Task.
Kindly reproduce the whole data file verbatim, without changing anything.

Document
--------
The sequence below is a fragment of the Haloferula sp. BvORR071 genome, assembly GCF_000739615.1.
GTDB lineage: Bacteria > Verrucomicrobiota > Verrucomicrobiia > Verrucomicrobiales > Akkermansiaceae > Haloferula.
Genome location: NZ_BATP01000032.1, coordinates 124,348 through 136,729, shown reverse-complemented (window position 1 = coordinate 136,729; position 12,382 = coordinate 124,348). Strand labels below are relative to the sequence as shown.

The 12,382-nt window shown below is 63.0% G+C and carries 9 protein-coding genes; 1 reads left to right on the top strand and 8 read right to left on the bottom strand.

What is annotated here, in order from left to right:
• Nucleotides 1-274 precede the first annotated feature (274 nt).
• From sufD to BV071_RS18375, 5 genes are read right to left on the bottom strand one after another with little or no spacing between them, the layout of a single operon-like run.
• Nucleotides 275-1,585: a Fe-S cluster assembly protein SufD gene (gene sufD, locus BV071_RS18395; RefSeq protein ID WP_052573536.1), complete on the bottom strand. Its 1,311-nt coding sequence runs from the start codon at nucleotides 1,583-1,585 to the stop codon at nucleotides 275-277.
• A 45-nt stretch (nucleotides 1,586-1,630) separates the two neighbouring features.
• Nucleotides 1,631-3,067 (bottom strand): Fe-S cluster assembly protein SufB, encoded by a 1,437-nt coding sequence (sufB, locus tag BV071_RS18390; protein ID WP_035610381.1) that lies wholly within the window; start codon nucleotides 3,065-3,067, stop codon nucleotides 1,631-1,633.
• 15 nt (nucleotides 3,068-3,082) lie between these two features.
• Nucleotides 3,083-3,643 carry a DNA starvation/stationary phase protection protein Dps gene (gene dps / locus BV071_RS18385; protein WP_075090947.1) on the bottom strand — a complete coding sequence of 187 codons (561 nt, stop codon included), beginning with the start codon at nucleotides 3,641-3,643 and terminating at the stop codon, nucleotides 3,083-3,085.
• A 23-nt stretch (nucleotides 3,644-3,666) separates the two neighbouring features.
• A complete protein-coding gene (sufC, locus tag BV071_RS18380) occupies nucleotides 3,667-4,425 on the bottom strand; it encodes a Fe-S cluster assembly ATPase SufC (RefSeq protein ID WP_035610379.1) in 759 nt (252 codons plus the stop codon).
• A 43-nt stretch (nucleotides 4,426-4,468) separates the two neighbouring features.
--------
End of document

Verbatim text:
The sequence below is a fragment of the Haloferula sp. BvORR071 genome, assembly GCF_000739615.1.
GTDB lineage: Bacteria > Verrucomicrobiota > Verrucomicrobiia > Verrucomicrobiales > Akkermansiaceae > Haloferula.
Genome location: NZ_BATP01000032.1, coordinates 124,348 through 136,729, shown reverse-complemented (window position 1 = coordinate 136,729; position 12,382 = coordinate 124,348). Strand labels below are relative to the sequence as shown.

The 12,382-nt window shown below is 63.0% G+C and carries 9 protein-coding genes; 1 reads left to right on the top strand and 8 read right to left on the bottom strand.

What is annotated here, in order from left to right:
• Nucleotides 1-274 precede the first annotated feature (274 nt).
• From sufD to BV071_RS18375, 5 genes are read right to left on the bottom strand one after another with little or no spacing between them, the layout of a single operon-like run.
• Nucleotides 275-1,585: a Fe-S cluster assembly protein SufD gene (gene sufD, locus BV071_RS18395; RefSeq protein ID WP_052573536.1), complete on the bottom strand. Its 1,311-nt coding sequence runs from the start codon at nucleotides 1,583-1,585 to the stop codon at nucleotides 275-277.
• A 45-nt stretch (nucleotides 1,586-1,630) separates the two neighbouring features.
• Nucleotides 1,631-3,067 (bottom strand): Fe-S cluster assembly protein SufB, encoded by a 1,437-nt coding sequence (sufB, locus tag BV071_RS18390; protein ID WP_035610381.1) that lies wholly within the window; start codon nucleotides 3,065-3,067, stop codon nucleotides 1,631-1,633.
• 15 nt (nucleotides 3,068-3,082) lie between these two features.
• Nucleotides 3,083-3,643 carry a DNA starvation/stationary phase protection protein Dps gene (gene dps / locus BV071_RS18385; protein WP_075090947.1) on the bottom strand — a complete coding sequence of 187 codons (561 nt, stop codon included), beginning with the start codon at nucleotides 3,641-3,643 and terminating at the stop codon, nucleotides 3,083-3,085.
• A 23-nt stretch (nucleotides 3,644-3,666) separates the two neighbouring features.
• A complete protein-coding gene (sufC, locus tag BV071_RS18380) occupies nucleotides 3,667-4,425 on the bottom strand; it encodes a Fe-S cluster assembly ATPase SufC (RefSeq protein ID WP_035610379.1) in 759 nt (252 codons plus the stop codon).
• A 43-nt stretch (nucleotides 4,426-4,468) separates the two neighbouring features.